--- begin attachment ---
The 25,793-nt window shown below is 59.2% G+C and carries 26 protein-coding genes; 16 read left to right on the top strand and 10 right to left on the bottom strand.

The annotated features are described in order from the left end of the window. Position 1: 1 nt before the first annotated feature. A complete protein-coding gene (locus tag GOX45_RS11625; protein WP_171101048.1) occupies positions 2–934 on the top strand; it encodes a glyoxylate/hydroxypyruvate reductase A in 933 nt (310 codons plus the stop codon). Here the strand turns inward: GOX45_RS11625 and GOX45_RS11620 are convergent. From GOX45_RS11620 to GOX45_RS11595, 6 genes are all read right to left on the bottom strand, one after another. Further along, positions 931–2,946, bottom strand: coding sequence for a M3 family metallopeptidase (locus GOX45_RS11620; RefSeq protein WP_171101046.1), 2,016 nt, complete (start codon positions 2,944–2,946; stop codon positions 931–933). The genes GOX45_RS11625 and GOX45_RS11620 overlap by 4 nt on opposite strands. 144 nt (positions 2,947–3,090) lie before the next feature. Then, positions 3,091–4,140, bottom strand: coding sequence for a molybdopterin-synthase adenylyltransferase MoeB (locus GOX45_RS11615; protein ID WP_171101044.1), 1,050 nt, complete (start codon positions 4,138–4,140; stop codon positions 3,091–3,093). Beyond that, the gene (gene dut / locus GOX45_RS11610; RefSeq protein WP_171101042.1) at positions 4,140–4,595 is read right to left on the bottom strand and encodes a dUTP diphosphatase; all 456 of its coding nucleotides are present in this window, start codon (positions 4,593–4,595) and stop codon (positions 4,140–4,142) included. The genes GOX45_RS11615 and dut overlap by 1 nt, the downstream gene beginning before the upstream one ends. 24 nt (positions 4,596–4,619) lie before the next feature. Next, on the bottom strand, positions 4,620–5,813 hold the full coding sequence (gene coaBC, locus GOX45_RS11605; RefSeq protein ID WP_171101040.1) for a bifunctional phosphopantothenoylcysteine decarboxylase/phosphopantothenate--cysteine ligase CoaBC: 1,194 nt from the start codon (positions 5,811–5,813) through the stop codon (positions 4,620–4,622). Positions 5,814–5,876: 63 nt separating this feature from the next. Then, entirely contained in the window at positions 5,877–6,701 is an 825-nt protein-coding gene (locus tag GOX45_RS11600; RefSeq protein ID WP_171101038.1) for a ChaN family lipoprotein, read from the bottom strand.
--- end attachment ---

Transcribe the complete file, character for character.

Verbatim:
The 25,793-nt window shown below is 59.2% G+C and carries 26 protein-coding genes; 16 read left to right on the top strand and 10 right to left on the bottom strand.

The annotated features are described in order from the left end of the window. Position 1: 1 nt before the first annotated feature. A complete protein-coding gene (locus tag GOX45_RS11625; protein WP_171101048.1) occupies positions 2–934 on the top strand; it encodes a glyoxylate/hydroxypyruvate reductase A in 933 nt (310 codons plus the stop codon). Here the strand turns inward: GOX45_RS11625 and GOX45_RS11620 are convergent. From GOX45_RS11620 to GOX45_RS11595, 6 genes are all read right to left on the bottom strand, one after another. Further along, positions 931–2,946, bottom strand: coding sequence for a M3 family metallopeptidase (locus GOX45_RS11620; RefSeq protein WP_171101046.1), 2,016 nt, complete (start codon positions 2,944–2,946; stop codon positions 931–933). The genes GOX45_RS11625 and GOX45_RS11620 overlap by 4 nt on opposite strands. 144 nt (positions 2,947–3,090) lie before the next feature. Then, positions 3,091–4,140, bottom strand: coding sequence for a molybdopterin-synthase adenylyltransferase MoeB (locus GOX45_RS11615; protein ID WP_171101044.1), 1,050 nt, complete (start codon positions 4,138–4,140; stop codon positions 3,091–3,093). Beyond that, the gene (gene dut / locus GOX45_RS11610; RefSeq protein WP_171101042.1) at positions 4,140–4,595 is read right to left on the bottom strand and encodes a dUTP diphosphatase; all 456 of its coding nucleotides are present in this window, start codon (positions 4,593–4,595) and stop codon (positions 4,140–4,142) included. The genes GOX45_RS11615 and dut overlap by 1 nt, the downstream gene beginning before the upstream one ends. 24 nt (positions 4,596–4,619) lie before the next feature. Next, on the bottom strand, positions 4,620–5,813 hold the full coding sequence (gene coaBC, locus GOX45_RS11605; RefSeq protein ID WP_171101040.1) for a bifunctional phosphopantothenoylcysteine decarboxylase/phosphopantothenate--cysteine ligase CoaBC: 1,194 nt from the start codon (positions 5,811–5,813) through the stop codon (positions 4,620–4,622). Positions 5,814–5,876: 63 nt separating this feature from the next. Then, entirely contained in the window at positions 5,877–6,701 is an 825-nt protein-coding gene (locus tag GOX45_RS11600; RefSeq protein ID WP_171101038.1) for a ChaN family lipoprotein, read from the bottom strand.